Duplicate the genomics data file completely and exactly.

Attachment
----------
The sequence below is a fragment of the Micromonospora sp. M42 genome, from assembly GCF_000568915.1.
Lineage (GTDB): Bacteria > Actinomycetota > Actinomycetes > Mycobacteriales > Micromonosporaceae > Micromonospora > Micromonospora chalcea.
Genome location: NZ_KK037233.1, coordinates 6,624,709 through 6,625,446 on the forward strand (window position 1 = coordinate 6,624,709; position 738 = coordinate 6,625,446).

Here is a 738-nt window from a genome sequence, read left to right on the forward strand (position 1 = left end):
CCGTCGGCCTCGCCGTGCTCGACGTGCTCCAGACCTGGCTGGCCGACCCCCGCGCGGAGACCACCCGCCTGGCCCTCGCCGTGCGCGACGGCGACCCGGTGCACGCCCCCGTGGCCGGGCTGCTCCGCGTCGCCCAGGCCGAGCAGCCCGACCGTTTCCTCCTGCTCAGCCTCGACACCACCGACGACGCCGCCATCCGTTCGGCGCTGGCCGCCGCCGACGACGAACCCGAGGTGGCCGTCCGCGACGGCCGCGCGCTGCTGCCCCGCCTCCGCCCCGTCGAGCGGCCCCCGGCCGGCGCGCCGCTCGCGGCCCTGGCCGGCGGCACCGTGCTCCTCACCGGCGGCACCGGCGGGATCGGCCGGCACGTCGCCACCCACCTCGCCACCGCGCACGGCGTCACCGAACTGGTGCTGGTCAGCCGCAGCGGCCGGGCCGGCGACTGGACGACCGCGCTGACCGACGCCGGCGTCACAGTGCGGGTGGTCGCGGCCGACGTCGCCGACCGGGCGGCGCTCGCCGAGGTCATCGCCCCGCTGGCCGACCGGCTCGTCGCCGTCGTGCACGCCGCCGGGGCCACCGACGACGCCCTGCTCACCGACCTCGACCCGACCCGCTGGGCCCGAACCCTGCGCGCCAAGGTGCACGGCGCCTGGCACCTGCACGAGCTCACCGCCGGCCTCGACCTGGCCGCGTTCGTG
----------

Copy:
The sequence below is a fragment of the Micromonospora sp. M42 genome, from assembly GCF_000568915.1.
Lineage (GTDB): Bacteria > Actinomycetota > Actinomycetes > Mycobacteriales > Micromonosporaceae > Micromonospora > Micromonospora chalcea.
Genome location: NZ_KK037233.1, coordinates 6,624,709 through 6,625,446 on the forward strand (window position 1 = coordinate 6,624,709; position 738 = coordinate 6,625,446).

Here is a 738-nt window from a genome sequence, read left to right on the forward strand (position 1 = left end):
CCGTCGGCCTCGCCGTGCTCGACGTGCTCCAGACCTGGCTGGCCGACCCCCGCGCGGAGACCACCCGCCTGGCCCTCGCCGTGCGCGACGGCGACCCGGTGCACGCCCCCGTGGCCGGGCTGCTCCGCGTCGCCCAGGCCGAGCAGCCCGACCGTTTCCTCCTGCTCAGCCTCGACACCACCGACGACGCCGCCATCCGTTCGGCGCTGGCCGCCGCCGACGACGAACCCGAGGTGGCCGTCCGCGACGGCCGCGCGCTGCTGCCCCGCCTCCGCCCCGTCGAGCGGCCCCCGGCCGGCGCGCCGCTCGCGGCCCTGGCCGGCGGCACCGTGCTCCTCACCGGCGGCACCGGCGGGATCGGCCGGCACGTCGCCACCCACCTCGCCACCGCGCACGGCGTCACCGAACTGGTGCTGGTCAGCCGCAGCGGCCGGGCCGGCGACTGGACGACCGCGCTGACCGACGCCGGCGTCACAGTGCGGGTGGTCGCGGCCGACGTCGCCGACCGGGCGGCGCTCGCCGAGGTCATCGCCCCGCTGGCCGACCGGCTCGTCGCCGTCGTGCACGCCGCCGGGGCCACCGACGACGCCCTGCTCACCGACCTCGACCCGACCCGCTGGGCCCGAACCCTGCGCGCCAAGGTGCACGGCGCCTGGCACCTGCACGAGCTCACCGCCGGCCTCGACCTGGCCGCGTTCGTG